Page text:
JT Miller had a great chance to re-create memories of Courtnall winning game in 1994, but alas Markstrom is 6″6 and tends to take up more of the net than Mike Vernon’s 5″9 frame:
I also believe having high end goaltender equipment is beneficial, more so than bags full of horse hair strapped to your body.
Best Detective McWard update
Last seen solving the case of the The Hound of Baskervilles, Cole McWard took time out of his busy crime-solving schedule to crack the Markstrom case wide open:
I assume McWard spoke after the game about how Markstrom was a guy who talked with commas, like a heavy novel. Or how the goal horn went off. Softly, in actuality, yet it seemed loud and ominous, as goal horns do at night in dark stadiums.
Regardless, it was another terrific game from one of the new NCAA boys, as Cole McWard used an opportune time to rifle a puck at the net towards a two-man screen. We saw last game where McWard showed a little bit of a dingle dangle in the offensive zone, so it was no surprise to see him calm cool and collected with the puck at the point in an NHL game.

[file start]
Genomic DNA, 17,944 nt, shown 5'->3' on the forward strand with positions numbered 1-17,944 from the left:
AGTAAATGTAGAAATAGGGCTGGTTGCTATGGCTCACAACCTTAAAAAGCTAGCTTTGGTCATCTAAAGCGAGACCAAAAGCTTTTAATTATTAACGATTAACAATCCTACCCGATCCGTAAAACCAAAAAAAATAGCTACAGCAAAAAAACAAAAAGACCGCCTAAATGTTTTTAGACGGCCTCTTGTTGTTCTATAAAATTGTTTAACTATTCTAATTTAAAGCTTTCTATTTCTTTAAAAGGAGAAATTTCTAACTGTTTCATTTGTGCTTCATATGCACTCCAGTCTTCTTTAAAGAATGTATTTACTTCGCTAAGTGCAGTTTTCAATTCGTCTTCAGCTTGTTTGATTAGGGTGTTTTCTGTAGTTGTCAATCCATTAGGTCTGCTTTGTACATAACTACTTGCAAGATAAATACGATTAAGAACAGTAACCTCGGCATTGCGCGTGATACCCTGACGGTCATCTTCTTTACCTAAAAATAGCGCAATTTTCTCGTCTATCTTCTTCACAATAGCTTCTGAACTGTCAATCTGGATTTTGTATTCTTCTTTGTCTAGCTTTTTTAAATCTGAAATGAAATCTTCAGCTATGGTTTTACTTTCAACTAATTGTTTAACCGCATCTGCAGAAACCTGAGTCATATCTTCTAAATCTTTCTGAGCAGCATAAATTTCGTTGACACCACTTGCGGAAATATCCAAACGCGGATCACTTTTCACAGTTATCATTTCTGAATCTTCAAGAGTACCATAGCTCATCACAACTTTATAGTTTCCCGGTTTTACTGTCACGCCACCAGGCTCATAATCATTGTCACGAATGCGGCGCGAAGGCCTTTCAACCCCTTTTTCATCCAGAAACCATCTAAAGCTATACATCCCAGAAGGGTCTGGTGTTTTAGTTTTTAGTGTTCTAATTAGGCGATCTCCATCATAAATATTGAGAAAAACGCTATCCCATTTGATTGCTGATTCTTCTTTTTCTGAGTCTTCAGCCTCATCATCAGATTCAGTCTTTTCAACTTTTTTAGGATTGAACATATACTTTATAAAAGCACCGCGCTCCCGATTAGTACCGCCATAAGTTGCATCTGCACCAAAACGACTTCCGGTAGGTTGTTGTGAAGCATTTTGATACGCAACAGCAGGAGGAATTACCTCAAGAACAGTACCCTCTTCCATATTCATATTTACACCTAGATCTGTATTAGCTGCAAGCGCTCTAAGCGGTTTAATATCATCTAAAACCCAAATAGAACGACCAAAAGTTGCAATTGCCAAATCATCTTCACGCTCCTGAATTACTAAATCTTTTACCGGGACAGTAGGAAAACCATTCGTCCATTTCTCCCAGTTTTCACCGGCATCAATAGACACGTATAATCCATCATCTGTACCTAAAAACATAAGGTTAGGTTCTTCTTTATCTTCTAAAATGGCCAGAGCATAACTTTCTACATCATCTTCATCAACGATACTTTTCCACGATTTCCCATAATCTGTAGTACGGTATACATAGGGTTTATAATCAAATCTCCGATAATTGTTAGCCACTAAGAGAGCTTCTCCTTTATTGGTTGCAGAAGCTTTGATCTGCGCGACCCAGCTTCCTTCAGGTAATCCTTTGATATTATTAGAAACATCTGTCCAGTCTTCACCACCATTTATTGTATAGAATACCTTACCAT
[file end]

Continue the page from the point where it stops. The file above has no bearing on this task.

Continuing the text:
The fact he takes his time and slowly moves towards the net as the screen builds in front of Markstrom is a level of confidence that is a good sign for a kid trying to prove his NHL readiness.
Also he solves crimes. He scores goals and solves crimes, what else do you need to do to make the roster next season??
Best of the one Hughes not in New Jersey
As the Canucks clutch and grab at Quinn Hughes so he never leaves them, ever, he is simply out there night in and night out playing at the highest level of his NHL career.
Offensively he has been nothing short of brilliant, constantly making rushes that result in slick passes that end with high danger chances:
Brock Boeser doesn’t score there because he’s not Kuzmenko, thus not gifted with a 27% shooting percentage of the gods, but it was still a good attempt.
Boeser in close like that is the player who you always bring up their edge work, but not about their skating, just about the fact they always come so close to scoring before backing off with nothing.
Best going for 100